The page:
On the flip side, how many stories are there about clients who leave advisors for poor communication, or lack of any communication at all? Even if they don’t leave, they are certainly not keen to refer their advisors to other potential clients.

Here are a few tips for advisors to consider in building a new approach to communication.

Start with topics that close obvious gaps. It will not take a great deal of effort to identify pain points and close gaps for your clients. For example, they need information about tax changes, estate planning at a certain life stage, and different kinds of insurance (versus products) that serve to adequately protect their families. A nod to compliance: this information could include topics the regulators want us to help clients understand, such as the impact of fees (and how you’re balancing fees versus value on behalf of the client).

Once you’ve developed general material on a topic, tailor it to individual clients or groups of clients. The base information will remain the same for many, but their personal circumstances and needs should be overlaid.

Consider adjacent topics. For example, the world is beginning to talk and think differently about retirement. Have you seen the new Peter Mansbridge commercial? Instead of communicating about only financial preparedness, what about broaching other topics that clients should be thinking about as they plan for retirement? This could include health and wellness, social connections, purpose and mental stimulation. You could even bring in guest speakers to offer webinars on topics outside your comfort zone.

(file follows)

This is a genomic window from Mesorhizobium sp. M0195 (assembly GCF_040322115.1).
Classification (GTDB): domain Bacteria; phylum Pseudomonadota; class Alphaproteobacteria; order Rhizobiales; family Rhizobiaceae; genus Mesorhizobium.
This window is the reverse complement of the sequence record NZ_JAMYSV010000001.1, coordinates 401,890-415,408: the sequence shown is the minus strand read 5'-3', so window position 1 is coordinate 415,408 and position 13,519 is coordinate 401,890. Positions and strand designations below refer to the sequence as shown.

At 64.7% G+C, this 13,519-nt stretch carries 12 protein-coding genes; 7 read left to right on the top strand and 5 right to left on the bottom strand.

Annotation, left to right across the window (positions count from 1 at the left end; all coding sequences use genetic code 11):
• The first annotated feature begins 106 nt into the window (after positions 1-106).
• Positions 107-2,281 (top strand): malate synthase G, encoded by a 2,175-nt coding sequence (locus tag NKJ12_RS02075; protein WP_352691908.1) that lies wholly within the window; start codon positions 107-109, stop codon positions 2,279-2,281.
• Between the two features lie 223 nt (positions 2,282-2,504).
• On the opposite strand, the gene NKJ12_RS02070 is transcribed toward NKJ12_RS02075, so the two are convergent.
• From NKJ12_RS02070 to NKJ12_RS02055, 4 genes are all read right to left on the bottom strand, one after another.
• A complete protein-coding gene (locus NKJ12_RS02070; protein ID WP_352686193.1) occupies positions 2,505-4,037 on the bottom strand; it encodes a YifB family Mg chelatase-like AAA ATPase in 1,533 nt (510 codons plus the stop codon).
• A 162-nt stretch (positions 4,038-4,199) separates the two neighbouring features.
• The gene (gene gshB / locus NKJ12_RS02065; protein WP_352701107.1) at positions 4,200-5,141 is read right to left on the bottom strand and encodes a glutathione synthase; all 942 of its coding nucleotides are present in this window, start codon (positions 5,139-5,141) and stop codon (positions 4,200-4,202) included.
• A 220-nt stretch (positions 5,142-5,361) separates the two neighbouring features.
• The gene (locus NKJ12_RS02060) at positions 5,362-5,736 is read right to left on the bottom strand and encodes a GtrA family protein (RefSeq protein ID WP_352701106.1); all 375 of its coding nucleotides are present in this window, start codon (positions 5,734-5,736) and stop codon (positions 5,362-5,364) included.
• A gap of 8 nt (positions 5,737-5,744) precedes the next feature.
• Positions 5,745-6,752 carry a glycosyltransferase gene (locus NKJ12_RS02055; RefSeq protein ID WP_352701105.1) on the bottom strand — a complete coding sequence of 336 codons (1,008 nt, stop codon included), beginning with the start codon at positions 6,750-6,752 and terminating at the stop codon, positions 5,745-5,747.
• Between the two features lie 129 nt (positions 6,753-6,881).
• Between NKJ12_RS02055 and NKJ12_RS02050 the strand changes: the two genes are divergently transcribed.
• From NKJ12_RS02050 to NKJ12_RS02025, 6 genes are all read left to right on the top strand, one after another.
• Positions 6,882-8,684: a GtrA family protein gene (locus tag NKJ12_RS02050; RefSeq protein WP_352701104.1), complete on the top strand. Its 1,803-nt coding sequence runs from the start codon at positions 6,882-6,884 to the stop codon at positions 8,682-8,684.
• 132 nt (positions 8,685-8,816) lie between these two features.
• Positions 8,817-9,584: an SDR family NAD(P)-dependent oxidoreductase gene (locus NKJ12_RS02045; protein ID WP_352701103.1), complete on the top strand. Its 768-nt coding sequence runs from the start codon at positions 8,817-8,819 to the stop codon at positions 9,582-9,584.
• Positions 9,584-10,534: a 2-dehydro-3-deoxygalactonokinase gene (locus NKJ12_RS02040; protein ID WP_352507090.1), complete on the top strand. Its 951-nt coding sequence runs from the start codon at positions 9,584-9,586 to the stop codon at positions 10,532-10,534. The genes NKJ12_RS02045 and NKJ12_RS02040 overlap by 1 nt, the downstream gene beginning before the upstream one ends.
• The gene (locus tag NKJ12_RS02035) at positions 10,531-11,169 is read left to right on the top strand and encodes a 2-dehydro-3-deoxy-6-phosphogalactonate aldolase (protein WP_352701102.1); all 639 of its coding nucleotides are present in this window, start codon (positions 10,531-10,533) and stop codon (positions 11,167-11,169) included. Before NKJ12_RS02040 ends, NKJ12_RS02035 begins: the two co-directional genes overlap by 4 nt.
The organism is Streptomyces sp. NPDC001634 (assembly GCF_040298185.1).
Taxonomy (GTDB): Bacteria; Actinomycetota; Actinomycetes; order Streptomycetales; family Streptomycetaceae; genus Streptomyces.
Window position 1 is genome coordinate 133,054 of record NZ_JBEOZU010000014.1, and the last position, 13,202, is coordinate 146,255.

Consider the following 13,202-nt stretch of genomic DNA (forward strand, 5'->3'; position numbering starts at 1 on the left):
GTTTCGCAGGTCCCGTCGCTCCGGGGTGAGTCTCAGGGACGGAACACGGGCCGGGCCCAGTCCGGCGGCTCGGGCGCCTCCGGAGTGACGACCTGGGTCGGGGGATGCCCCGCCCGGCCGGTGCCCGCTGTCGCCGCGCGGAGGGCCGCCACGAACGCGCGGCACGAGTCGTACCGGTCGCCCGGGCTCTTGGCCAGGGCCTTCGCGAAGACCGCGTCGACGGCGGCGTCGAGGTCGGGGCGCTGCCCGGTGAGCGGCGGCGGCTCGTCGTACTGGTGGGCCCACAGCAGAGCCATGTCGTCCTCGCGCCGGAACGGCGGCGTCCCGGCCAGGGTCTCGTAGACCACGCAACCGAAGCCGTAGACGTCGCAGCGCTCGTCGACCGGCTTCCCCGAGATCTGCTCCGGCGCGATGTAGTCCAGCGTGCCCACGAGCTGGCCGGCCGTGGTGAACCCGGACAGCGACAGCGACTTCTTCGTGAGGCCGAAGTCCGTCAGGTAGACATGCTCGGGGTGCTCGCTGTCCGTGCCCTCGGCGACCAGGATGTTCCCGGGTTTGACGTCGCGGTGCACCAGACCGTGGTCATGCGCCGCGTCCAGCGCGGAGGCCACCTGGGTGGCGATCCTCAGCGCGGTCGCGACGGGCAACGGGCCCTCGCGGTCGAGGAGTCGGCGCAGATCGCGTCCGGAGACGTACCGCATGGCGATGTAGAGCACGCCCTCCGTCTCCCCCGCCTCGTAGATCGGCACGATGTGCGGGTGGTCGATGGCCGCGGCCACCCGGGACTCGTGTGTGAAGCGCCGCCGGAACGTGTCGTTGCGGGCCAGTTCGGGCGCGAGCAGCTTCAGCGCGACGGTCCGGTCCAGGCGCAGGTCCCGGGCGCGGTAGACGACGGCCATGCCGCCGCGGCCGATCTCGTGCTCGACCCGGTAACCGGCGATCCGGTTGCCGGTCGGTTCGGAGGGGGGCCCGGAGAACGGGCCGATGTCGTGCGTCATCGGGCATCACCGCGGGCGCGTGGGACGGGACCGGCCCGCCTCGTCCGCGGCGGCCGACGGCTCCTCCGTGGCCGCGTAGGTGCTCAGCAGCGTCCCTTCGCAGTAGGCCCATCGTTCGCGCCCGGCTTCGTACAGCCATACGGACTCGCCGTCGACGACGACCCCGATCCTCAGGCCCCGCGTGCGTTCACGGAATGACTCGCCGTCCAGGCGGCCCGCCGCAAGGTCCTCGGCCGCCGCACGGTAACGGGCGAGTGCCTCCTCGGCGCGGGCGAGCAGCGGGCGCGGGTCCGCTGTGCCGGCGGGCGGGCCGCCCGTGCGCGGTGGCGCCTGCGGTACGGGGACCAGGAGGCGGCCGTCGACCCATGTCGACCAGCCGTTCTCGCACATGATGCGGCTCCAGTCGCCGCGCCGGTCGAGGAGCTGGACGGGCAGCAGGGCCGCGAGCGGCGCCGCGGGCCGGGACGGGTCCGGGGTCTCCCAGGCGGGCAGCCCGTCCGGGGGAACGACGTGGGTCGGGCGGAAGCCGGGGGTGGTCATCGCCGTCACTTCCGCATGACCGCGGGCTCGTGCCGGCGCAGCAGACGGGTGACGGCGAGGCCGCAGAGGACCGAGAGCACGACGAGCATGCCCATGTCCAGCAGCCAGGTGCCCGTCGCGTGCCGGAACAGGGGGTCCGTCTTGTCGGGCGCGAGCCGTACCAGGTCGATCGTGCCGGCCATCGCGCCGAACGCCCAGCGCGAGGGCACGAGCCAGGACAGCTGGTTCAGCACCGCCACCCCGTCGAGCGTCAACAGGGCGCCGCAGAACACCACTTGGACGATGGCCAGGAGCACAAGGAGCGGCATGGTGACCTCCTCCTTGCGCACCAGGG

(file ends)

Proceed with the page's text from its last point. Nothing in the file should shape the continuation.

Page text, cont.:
Collect data and continually incorporate client feedback. These communications will not entirely replace the “market updates” that many advisors offer today, but communications should cease focusing solely on that standard fare and put the spotlight on broader, more value-add topics. Once you find a set of topics that resonate and settle on a rhythm to client phone calls, webinars and other communications, clients will engage with and value the communications. And engaged clients are the ones who offer referrals. But don’t take my word for it — seek feedback and regularly assess data insights.

Crawl before you run. The company in my example is running a marathon. Before making this type of commitment, I suggest you crawl. Instead of rolling something out broadly, pilot a call topic or concept with a few clients, collect feedback and adapt. To limit the time commitment, consider offering periodic client webinars instead of one-to-one calls. Start small, gather feedback from clients, and then work up to something more.

A suggestion for firms: To support your advisors in launching new approaches to client communications, consider:

  • leveraging client data and analytics to identify topics that interest clients;
  • utilizing your communications team to support advisors with an approach and language that will resonate with clients; and
  • preparing and giving advisors “approved” presentations and content.

Susan Silma is a lawyer and former regulator with a deep understanding of the client perspective, and she is passionate about simplifying and humanizing the client experience in financial services.